04 April 2010

Resurrexit sicut dixit - He has risen as he said!

On the first day of the week, at early dawn, they went to the tomb, taking the spices which they had prepared. And they found the stone rolled away from the tomb, but when they went in they did not find the body. While they were perplexed about this, behold, two men stood by them in dazzling apparel; and as they were frightened and bowed their faces to the ground, the men said to them, "Why do you seek the living among the dead? He is not here, but has risen." "Remember how he told you, while he was still in Galilee, that the Son of man must be delivered into the hands of sinful men, and be crucified, and on the third day rise." And they remembered his words, and returning from the tomb they told all this to the eleven and to all the rest. Now it was Mary Magdalene and Joanna and Mary the mother of James and the other women with them who told this to the apostles; but these words seemed to them an idle tale, and they did not believe them. But Peter rose and ran to the tomb; stooping and looking in, he saw the linen clothes by themselves; and he went home wondering at what had happened" (Luke 24:1-12, RSV).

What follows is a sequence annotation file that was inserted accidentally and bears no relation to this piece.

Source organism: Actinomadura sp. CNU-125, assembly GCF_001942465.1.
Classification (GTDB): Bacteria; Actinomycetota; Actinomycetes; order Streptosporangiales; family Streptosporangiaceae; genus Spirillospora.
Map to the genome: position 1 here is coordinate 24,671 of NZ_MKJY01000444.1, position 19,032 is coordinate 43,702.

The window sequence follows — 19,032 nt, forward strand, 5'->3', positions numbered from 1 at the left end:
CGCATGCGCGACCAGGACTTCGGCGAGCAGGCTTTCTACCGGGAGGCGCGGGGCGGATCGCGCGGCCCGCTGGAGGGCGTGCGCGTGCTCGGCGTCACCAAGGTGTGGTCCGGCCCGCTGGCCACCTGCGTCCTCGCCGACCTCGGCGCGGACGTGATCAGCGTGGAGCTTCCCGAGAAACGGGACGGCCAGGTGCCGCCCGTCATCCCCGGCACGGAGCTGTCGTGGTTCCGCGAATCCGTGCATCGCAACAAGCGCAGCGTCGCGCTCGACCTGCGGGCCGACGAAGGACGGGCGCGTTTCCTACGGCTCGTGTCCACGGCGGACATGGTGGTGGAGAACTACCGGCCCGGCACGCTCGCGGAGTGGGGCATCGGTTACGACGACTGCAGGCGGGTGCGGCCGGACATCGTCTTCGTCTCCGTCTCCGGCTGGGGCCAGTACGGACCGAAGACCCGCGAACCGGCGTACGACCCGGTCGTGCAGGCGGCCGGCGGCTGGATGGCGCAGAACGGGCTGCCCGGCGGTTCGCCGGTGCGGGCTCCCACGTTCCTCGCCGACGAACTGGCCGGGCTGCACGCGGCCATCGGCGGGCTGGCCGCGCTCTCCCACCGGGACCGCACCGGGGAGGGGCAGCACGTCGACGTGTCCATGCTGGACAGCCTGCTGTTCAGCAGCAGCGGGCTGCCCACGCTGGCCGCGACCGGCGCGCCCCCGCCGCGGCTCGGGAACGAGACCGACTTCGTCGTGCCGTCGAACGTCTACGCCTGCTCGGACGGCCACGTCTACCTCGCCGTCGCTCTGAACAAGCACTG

A Happy Easter to all!

Beannachtaí na Féile Cásca oraibh!


Jackie Parkes MJ said...

Happy Easter Fr Sean!

Love the gaelic or is it welsh?!!

Crux Fidelis said...

A'Chàisg sona!

Easter Greetings from Scotland, Fr Seàn. Attendances at St Mirin's Cathedral in Paisley for the Triduum were well up on previous years - especially for the Easter Vigil during which there were eight adult baptisms.

Maligayang pasko ng pagkabuhay!

Fr Seán Coyle said...

'Pasg Hapus' is the Welsh, Jackie. The Gaelic languages form 'Q-Celt branch of Celitc languages while Welsh, Breton and Cornish form the 'P-branch'. That is why the 'P' in 'Pasch' becomes 'C', with a k sound, in the Gaelic languages, as you can see in my greetings and that of Crux Fidelis. 'Caisht sonney dhyt'. Unfortunately, Manx spelling is phonetic has heard by an Englishman and a Welshman some centuries ago. They have a lot to answer for! Compare that phonetic spelling with the genuine Scottish Gaelic spelling of Crux Fidelis. In Irish Gaelic it would read 'Cáisc sona duit'.

Shane, St Mirren gave Celtic a right hammering recently!

Crux Fidelis: Maraming salamat! Many thanks!

Fr Seán Coyle said...

'Caisht sonney dhyt' is the Manx Gaelic for 'Happy Easter'.

Crux Fidelis said...

Father, Manx spelling conforms to English rules so is no more or no less phonetic than Irish or Scottish spelling.

And please refrain from reminding me of the recent St Mirren v Celtic match!Tiocfaidh ár lá.